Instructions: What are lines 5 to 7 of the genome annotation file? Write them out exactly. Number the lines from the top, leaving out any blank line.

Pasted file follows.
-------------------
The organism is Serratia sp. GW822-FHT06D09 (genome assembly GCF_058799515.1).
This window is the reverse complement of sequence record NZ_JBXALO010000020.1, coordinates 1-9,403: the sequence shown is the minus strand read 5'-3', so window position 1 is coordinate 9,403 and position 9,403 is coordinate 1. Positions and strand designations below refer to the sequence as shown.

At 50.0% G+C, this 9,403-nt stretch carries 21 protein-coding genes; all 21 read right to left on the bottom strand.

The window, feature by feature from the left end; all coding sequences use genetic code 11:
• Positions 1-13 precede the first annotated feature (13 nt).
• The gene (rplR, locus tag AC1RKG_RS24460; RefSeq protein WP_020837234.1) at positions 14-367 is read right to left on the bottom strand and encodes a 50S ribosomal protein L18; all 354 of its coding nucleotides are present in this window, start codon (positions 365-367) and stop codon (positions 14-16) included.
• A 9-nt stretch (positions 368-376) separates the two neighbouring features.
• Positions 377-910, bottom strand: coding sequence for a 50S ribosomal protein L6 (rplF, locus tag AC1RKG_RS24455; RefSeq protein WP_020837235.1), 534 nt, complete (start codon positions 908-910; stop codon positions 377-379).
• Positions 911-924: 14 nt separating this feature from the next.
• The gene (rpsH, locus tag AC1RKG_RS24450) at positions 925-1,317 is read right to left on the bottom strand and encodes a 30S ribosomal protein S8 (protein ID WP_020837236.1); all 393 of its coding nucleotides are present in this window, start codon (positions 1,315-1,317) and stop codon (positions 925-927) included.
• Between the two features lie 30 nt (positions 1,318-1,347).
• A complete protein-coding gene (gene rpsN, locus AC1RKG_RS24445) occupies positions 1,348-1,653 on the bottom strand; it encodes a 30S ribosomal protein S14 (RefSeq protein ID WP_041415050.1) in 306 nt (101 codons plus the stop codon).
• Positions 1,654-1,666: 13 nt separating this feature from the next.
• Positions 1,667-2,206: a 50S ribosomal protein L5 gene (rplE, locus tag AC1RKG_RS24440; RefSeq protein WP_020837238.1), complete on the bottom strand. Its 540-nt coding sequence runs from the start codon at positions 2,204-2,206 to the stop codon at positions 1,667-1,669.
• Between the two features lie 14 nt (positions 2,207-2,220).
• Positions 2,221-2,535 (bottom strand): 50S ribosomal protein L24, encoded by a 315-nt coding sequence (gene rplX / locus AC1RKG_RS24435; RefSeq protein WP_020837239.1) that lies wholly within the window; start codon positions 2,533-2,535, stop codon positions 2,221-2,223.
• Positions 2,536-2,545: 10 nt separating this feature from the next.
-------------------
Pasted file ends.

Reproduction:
• Positions 1-13 precede the first annotated feature (13 nt).
• The gene (rplR, locus tag AC1RKG_RS24460; RefSeq protein WP_020837234.1) at positions 14-367 is read right to left on the bottom strand and encodes a 50S ribosomal protein L18; all 354 of its coding nucleotides are present in this window, start codon (positions 365-367) and stop codon (positions 14-16) included.
• A 9-nt stretch (positions 368-376) separates the two neighbouring features.